Camp Preview — Offensive Backfield

Who starts at tailback? Will Lawrence Vickers have the ball in his hands this fall? How wise is it to bring in a backup quarterback, just to show the defense a change of pace? BSN previews the Buffaloes' offensive backfield as Colorado's August camp is just over a week away.


14 Joel Klatt, Sr., 6-1, 210
10 James Cox, Jr., 6-3, 210
7 Bernard Jackson, So., 6-0, 190
3 Brian White, So., 6-5, 235

Despite the fact that sophomore Bernard Jackson created a buzz this spring, don't expect a quarterback controversy in Boulder in August. Senior Joel Klatt is the Buffs' starter …and he should be. You don't bench a third-year starter and talented team leader for a player whose understanding of the basic offense hasn't yet caught up with his physical gifts. Jackson isn't ready to run CU's passing game.

Meanwhile, if he can get some help from his receivers (who had 39 drops in '04), Klatt is ready to become only the second quarterback in CU history to throw for more than 2,000 in three different seasons (joining Kordell Stewart).

But the question remains: Will Jackson see the field in certain situations, so the Buffs can take advantage of his ability to improvise with the ball in his hands? His running ability certainly provides a unique weapon in the CU arsenal.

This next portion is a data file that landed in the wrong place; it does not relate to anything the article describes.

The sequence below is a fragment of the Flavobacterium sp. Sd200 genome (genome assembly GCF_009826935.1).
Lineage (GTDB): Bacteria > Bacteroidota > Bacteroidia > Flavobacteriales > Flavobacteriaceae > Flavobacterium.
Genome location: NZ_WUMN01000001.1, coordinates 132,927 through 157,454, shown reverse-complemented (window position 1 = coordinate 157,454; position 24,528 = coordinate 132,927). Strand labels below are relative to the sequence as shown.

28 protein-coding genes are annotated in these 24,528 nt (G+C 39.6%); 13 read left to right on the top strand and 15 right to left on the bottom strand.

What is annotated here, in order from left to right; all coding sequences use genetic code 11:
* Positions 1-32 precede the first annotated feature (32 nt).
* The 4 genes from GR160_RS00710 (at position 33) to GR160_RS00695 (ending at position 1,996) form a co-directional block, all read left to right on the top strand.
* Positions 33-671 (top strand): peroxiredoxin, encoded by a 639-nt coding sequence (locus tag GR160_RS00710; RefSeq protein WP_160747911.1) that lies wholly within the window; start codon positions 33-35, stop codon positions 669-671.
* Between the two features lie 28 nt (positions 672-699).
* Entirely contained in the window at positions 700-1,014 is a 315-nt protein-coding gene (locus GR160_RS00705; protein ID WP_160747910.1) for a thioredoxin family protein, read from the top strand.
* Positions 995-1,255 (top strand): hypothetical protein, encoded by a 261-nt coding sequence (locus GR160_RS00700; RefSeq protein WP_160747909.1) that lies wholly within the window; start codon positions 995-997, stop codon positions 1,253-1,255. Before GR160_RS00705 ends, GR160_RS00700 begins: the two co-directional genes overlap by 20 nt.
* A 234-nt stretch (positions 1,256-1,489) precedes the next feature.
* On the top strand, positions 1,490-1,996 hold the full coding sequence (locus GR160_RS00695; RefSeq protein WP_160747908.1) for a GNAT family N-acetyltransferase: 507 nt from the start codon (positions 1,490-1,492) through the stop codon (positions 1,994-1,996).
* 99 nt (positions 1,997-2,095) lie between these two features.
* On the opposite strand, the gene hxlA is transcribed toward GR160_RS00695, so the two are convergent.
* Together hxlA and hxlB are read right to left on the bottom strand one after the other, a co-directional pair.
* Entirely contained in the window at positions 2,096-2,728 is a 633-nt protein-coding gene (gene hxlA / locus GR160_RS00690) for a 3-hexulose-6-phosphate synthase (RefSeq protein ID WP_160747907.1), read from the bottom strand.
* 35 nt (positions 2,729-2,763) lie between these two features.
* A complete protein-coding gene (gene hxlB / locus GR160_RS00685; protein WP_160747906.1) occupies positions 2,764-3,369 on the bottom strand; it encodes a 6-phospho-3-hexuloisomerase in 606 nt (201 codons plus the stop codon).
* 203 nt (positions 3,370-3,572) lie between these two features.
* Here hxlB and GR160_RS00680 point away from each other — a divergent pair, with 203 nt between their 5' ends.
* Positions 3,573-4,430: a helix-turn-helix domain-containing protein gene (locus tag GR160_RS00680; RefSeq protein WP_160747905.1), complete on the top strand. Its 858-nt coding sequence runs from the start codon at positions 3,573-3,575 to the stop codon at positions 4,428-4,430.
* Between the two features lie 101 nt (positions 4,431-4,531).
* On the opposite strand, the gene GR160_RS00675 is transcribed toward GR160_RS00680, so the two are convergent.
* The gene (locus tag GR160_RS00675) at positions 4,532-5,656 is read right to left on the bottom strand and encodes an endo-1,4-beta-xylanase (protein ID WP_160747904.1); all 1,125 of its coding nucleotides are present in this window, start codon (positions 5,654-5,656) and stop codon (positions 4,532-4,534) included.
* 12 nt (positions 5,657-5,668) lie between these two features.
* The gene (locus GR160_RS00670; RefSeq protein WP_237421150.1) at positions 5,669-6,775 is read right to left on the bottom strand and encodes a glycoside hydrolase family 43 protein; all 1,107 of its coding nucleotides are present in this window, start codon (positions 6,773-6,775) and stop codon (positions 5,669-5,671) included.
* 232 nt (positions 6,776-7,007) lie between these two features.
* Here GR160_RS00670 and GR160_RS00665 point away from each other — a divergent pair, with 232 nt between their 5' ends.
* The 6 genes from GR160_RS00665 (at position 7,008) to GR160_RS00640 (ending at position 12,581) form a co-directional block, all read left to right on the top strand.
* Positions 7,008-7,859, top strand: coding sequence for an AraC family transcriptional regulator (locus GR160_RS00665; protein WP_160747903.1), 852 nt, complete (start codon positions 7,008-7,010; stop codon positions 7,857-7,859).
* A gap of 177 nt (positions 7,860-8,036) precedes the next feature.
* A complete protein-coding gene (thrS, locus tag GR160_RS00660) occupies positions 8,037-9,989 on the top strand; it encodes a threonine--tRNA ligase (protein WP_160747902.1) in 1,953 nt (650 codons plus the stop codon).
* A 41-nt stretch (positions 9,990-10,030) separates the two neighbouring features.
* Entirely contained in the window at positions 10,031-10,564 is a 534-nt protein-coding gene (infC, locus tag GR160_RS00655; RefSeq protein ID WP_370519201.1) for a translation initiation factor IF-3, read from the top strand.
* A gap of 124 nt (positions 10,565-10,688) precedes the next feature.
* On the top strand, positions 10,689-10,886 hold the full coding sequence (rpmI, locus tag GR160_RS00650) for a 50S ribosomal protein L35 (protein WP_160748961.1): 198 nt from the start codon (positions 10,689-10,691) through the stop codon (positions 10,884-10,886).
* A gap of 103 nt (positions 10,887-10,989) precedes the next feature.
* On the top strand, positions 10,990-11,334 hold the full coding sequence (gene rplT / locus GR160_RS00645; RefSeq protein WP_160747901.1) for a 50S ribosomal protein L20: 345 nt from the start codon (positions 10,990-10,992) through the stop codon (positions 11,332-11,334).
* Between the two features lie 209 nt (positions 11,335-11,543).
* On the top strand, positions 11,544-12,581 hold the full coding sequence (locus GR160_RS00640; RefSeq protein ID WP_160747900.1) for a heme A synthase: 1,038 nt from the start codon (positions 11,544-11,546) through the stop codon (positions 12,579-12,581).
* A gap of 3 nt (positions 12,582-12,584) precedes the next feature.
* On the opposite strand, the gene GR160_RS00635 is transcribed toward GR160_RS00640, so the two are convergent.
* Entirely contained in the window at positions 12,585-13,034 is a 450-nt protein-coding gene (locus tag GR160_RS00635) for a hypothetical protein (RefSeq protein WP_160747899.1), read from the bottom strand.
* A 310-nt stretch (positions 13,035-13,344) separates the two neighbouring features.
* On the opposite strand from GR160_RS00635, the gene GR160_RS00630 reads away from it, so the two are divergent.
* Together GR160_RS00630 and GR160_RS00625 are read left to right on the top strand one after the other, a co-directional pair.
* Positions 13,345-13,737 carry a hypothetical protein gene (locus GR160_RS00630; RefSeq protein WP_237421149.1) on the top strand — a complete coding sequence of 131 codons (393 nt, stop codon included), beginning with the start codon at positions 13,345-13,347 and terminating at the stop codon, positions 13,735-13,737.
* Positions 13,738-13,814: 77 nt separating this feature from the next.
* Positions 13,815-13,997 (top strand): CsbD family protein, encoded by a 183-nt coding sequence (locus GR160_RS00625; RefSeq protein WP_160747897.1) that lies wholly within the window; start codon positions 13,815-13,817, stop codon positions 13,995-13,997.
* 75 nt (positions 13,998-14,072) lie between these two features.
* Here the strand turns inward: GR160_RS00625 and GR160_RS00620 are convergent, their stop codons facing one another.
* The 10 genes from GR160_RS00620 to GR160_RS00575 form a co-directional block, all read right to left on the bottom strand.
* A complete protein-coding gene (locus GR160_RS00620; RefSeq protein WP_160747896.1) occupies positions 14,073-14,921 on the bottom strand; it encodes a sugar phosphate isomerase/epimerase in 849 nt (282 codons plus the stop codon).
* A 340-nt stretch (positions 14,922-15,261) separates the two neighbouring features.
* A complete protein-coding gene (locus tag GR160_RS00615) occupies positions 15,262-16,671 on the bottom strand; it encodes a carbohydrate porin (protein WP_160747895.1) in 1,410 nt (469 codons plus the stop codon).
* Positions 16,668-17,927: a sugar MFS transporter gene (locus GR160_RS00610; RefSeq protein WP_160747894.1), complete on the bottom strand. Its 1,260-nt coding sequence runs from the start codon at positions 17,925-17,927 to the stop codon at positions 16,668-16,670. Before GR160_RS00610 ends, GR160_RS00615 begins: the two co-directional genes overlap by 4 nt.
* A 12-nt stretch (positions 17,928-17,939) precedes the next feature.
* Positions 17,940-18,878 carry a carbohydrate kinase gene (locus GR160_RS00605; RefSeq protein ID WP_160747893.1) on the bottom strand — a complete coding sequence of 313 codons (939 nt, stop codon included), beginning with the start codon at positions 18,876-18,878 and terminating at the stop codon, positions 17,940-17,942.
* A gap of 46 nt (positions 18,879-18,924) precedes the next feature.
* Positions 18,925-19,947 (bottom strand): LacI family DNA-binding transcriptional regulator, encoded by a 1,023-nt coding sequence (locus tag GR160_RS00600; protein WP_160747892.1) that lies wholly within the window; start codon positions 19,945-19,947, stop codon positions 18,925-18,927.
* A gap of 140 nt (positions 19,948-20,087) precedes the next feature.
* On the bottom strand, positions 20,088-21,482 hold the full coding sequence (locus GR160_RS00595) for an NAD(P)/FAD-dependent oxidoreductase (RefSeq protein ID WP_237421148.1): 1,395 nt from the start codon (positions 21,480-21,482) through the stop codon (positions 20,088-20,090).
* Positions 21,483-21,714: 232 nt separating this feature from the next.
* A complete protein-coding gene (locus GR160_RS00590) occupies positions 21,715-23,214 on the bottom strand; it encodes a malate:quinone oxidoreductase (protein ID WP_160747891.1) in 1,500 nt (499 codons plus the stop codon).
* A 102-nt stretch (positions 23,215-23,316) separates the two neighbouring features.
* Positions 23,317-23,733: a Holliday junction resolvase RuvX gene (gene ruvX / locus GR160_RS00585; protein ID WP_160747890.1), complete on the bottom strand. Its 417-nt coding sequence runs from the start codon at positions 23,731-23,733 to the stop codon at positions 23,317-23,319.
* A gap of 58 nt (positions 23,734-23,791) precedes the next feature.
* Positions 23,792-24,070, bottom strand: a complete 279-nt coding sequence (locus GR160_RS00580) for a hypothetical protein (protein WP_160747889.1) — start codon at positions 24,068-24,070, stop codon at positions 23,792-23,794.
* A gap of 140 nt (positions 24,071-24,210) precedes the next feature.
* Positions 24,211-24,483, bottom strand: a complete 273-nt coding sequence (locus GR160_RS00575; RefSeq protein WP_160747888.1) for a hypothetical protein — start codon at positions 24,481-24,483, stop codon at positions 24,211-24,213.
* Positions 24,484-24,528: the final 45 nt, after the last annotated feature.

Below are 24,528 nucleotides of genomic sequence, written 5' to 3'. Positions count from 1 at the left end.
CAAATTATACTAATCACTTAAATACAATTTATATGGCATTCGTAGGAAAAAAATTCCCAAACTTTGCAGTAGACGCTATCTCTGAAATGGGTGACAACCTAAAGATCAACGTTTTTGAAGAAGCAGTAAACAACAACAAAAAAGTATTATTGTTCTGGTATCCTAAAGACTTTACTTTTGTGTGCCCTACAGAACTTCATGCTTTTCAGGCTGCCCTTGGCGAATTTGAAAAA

I think the CU offensive minds need to find a way to get him on the field. But it will be a precarious situation. Using Jackson could create some problems, in the name of trying to create them for opposing defenses. Arbitrarily putting Jackson into the lineup could disrupt the starting quarterback's rhythm. And if Jackson is secure with only a portion of the playbook, doesn't that become predictable and easier to defend?

How to best use Jackson will test offensive coordinator Shawn Watson. He'll have to keep team chemistry in mind and keep from tipping his hand when Jackson sees the field..

2 Hugh Charles, So., 5-8, 185
22 Byron Ellis, So., 6-0, 200
21 Brandon Caesar, Jr., 6-0, 210
23 Kevin Moyd, Fr., 5-8, 190